The State Government are putting measures in place to prepare for COVID-19 hitting our shores.
Plans for Tasmania specific COVID-modelling and reopening borders are expected to be released next week; the Garvan Medical Research Institute commissioned to produce the data.
In the meantime, a statewide COVID-19 ICU Surge Capacity Plan has been developed; with a surge in ICU capacity up to 114 beds.
267 ventilators are currently on hand, with a further 100 emergency ventilators due to arrive soon.
More than 300 qualified nurses are currently able to provide care to ventilating patients across the state.
Labor has raised questions over the preparedness of Tasmania's health system for a COVID-19 outbreak in State Parliament this morning.
Health Minister Jeremy Rockliff has slammed the notion.
"It is disappointing Rebecca White would seek to scare Tasmanians and attempt to use the pandemic for political gain." Rockliff said.
Labor Leader Rebecca White said the questions in Parliament today reflect the concerns of the Tasmanian community.
"Questioning the government about how 24-hour care will be provided to patients when hospital and ICU beds are already full is not playing politics." White insisted.
It's expected COVID-19 will come back to the Apple Isle in larger numbers once we open the borders to high risk states.
The doors are currently open to Queensland, South Australia, the Northern Territory and Western Australia.
As a part of the Spring Into Summer campaign, borders aren't expected to reopen fully until 90 per cent of eligible Tasmanians over the age of 16 vaccinated.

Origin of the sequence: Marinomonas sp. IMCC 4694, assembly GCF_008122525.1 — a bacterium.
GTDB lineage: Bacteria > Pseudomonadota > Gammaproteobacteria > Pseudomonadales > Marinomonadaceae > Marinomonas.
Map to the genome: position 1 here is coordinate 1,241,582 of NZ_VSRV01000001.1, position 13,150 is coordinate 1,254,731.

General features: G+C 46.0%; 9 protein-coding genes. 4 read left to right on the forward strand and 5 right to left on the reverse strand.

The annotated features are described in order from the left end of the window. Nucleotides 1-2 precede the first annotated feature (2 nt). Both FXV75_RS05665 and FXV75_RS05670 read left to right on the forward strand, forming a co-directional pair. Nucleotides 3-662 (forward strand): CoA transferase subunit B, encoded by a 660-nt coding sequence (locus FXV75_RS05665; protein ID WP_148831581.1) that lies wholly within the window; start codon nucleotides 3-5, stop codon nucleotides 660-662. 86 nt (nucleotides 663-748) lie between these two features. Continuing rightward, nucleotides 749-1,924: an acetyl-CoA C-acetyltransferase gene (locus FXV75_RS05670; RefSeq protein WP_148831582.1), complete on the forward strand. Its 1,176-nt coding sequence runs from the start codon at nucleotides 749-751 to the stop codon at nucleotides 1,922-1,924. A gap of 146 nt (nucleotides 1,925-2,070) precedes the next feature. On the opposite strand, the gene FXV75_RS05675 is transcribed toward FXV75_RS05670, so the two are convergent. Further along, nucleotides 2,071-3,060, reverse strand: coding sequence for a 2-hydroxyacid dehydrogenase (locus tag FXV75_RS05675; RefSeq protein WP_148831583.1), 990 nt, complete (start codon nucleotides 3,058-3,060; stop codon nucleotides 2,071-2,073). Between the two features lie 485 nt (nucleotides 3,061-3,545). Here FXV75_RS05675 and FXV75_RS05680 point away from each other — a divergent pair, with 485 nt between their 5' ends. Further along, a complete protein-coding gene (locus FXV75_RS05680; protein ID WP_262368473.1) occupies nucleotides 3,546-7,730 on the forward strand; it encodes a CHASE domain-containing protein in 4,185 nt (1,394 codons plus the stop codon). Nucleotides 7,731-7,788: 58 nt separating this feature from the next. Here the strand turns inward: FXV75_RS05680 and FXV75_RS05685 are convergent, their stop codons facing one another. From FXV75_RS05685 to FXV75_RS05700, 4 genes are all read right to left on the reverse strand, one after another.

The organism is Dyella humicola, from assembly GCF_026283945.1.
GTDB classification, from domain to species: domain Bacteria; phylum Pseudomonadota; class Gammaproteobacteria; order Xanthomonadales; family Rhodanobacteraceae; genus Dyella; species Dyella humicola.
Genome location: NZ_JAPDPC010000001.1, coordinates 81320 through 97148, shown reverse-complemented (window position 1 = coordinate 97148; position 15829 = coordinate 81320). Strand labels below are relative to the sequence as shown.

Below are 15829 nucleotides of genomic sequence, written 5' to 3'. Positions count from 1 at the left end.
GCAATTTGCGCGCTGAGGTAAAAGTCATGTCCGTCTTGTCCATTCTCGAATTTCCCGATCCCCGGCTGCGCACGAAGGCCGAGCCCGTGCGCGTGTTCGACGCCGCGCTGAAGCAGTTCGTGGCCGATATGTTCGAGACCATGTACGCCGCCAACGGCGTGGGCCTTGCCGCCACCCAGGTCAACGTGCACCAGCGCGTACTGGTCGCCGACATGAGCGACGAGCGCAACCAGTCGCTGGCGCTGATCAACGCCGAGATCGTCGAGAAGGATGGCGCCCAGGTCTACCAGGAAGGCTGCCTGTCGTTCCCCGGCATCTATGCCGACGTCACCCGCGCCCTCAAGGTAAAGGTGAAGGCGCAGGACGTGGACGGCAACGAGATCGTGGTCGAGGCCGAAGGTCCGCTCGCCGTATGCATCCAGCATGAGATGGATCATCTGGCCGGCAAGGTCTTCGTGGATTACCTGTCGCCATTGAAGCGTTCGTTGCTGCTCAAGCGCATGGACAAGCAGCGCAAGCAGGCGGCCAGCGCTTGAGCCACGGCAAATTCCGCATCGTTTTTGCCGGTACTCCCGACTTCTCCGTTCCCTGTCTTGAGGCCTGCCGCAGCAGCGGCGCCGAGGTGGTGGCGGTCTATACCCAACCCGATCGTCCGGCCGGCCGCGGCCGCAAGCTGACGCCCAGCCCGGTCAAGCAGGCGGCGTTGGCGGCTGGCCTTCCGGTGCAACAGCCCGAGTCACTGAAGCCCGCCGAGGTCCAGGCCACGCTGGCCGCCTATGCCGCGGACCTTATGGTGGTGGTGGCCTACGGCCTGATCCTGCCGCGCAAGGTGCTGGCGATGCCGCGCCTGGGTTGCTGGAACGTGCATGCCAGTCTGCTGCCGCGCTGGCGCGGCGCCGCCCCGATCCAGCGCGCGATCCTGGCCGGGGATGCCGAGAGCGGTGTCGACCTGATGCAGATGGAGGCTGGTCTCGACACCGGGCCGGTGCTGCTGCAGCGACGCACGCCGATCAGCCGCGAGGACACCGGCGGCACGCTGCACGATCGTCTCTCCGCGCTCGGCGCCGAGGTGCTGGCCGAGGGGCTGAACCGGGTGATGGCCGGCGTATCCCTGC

That target is expected to be reached by the 1st of December.
Currently, over 80 per cent of the eligible group has received their first COVID-19 vaccine, 65 per cent fully vaccinated.
Pop up vaccination clinics are in the works for Bridgewater, Berridale, Huonville, Oatlands, Ouse, New Norfolk, Scottsdale, Smithton, Wynyard and Risdon Vale to boost vaccination rates in surrounding towns.
Vaccination teams will also soon be going into a number of regional Tasmanian high schools to deliver Pfizer vaccines to students aged 12 years and over, as well as staff and parents.
With important events like the Taste of Summer festival on the horizon, Premier Peter Gutwein is confident the borders will be open by late December.
"What we know is that when we do open our borders to those larger states, the virus will eventually end up in Tasmania" said Gutwein.
The Premier remains tight-lipped on official reopening plans for now.
"My expectation is that those who want to travel to Tasmania will need to be fully vaccinated and provide a negative test in the 72 hours before they arrive, with consideration being given to whether there is any testing regime upon arrival." Gutwein says.